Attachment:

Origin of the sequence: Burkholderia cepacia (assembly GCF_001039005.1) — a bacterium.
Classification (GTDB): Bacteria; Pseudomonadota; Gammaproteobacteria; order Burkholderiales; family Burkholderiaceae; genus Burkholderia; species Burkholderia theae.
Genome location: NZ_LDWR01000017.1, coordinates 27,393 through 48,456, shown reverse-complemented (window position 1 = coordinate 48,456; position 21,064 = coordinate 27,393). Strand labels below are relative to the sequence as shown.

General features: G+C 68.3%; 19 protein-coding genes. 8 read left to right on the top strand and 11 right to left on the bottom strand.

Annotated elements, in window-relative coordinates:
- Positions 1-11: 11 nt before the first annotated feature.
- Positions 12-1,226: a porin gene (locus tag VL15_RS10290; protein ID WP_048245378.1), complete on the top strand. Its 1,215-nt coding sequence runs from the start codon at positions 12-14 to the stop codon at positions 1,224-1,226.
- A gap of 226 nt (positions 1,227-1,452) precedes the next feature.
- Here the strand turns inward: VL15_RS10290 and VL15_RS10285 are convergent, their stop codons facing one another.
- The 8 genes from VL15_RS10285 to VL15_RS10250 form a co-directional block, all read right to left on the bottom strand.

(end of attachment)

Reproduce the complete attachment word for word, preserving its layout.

Origin of the sequence: Burkholderia cepacia (assembly GCF_001039005.1) — a bacterium.
Classification (GTDB): Bacteria; Pseudomonadota; Gammaproteobacteria; order Burkholderiales; family Burkholderiaceae; genus Burkholderia; species Burkholderia theae.
Genome location: NZ_LDWR01000017.1, coordinates 27,393 through 48,456, shown reverse-complemented (window position 1 = coordinate 48,456; position 21,064 = coordinate 27,393). Strand labels below are relative to the sequence as shown.

General features: G+C 68.3%; 19 protein-coding genes. 8 read left to right on the top strand and 11 right to left on the bottom strand.

Annotated elements, in window-relative coordinates:
- Positions 1-11: 11 nt before the first annotated feature.
- Positions 12-1,226: a porin gene (locus tag VL15_RS10290; protein ID WP_048245378.1), complete on the top strand. Its 1,215-nt coding sequence runs from the start codon at positions 12-14 to the stop codon at positions 1,224-1,226.
- A gap of 226 nt (positions 1,227-1,452) precedes the next feature.
- Here the strand turns inward: VL15_RS10290 and VL15_RS10285 are convergent, their stop codons facing one another.
- The 8 genes from VL15_RS10285 to VL15_RS10250 form a co-directional block, all read right to left on the bottom strand.